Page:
4. Job creation - The labor needed to build and maintain the infrastructure necessary for DMC would lead to the creation of jobs under the companies responsible for implementing it. Although most aspects of DMC require no human input, the removal of the graphene from the reaction chamber and its shipment would require a worker.

5. Increased farm production and economic security - In the United States, taxpayers pay $20 billion annually to subsidize and insure farmers. For cattle farmers that use DMC on their farm, subsidies would become less necessary as they would benefit from increased passive income. (I want to discuss with the group a way to derive how much this could reduce taxes.) Overall, DMC would have the capacity to increase the socio-economic status of farmers widely. It would do this without disrupting a farmer’s way of life since the infrastructure isn’t particularly invasive.


What actions do you propose to realize your stated goals?

I. The Process of DMC

Direct Methane Conversion would rely on existing technology and research to create a new solution to a big problem: methane emissions. DMC is versatile and can be adapted to fit a variety of different environments. This four phase process involves the collection of biogas, the filtration of methane from the biogas, the conversion of methane to useful products, and the separation and packaging of the final products.

1. Collection of Biogas

The collection of methane-rich biogas can be accomplished in multiple different ways depending on the environment from which the methane is being collected:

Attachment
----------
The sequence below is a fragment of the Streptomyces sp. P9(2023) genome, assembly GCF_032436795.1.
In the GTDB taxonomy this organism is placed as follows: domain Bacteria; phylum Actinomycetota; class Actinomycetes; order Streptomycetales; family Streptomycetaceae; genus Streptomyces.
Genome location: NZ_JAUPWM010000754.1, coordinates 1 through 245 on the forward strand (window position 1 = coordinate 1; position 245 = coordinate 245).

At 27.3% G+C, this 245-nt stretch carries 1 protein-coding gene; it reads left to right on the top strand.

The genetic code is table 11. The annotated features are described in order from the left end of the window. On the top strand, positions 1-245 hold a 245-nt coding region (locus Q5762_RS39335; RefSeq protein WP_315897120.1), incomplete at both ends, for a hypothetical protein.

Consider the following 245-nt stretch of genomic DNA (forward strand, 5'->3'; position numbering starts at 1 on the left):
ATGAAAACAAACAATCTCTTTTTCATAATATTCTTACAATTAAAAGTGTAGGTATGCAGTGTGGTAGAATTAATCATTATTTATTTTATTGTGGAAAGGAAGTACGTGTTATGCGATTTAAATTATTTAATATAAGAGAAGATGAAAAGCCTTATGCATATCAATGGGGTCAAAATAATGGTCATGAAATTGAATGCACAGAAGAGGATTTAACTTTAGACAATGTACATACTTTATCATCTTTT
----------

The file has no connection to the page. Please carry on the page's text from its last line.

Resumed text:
Cattle Ranches: Fume hoods can be placed at feeding points for cattle, in bovine medical facilities, in slaughterhouses and anywhere else on a ranch that is partially enclosed and easily adaptable for a fume hood. Cattle waste is typically collected in large pits, which can be open or enclosed. If the pit is enclosed, it can be easily vented for collection of biogas emitted from the waste. Alternatively, cows can also be outfitted with 300 liter gas collection units, pioneered by the Argentine National Institute of Agricultural technology. These collection units are worn on the cow’s back and piped directly into the cow’s intestines.

Landfills: Ventilation from an enclosed landfill can be piped to a collection tank, much like the cattle waste pits.

Sewers: Already enclosed, biogas from sewers is easily collected using any of the previously mentioned methods.

2. Filtration of Methane

 

Once collected, the biogas must be filtered to produce pure methane. Using a vacuum-based pressure system, the biogas would be moved from the initial collecting chamber through a connecting membrane into a reaction chamber. PermSelect Inc. has designed a membrane that can filter common compounds found in biogas from methane, purifying it. The PermSelect polymeric hollow fiber membrane is hydrophobic and dense. It works with 93% efficiency and is effective even with reasonably low feed pressures. DMC would utilize their largest available membrane, which has a 2.1 square meter surface and costs only $940 USD. This step would ensure that nearly pure methane enters the reaction chamber.   

3. Conversion of Methane

Once in the reactor, the methane is converted into graphite and hydrogen gas in the presence of the catalytic apparatus. The reactor consists of a large cylinder to contain the reaction. Within the cylinder will be a honeycomb of catalyst material made up of iron and aluminum oxide. The honeycomb shape provides adequate surface area for the reaction to occur. In order for the reaction to occur, the reactor temperature must be maintained around 800 degrees celsius. This can be powered either by the nearby construction of a solar array, or by use of the hydrogen gas produced by the reaction. Graphene has a much higher selling value than the hydrogen gas, making the latter method feasible. The hydrogen gas option is particularly valuable in regions of reduced sunlight. In order to maintain efficiency, air will need to be periodically vacuumed from the reactor due to the impurities that aren’t filtered by the membrane.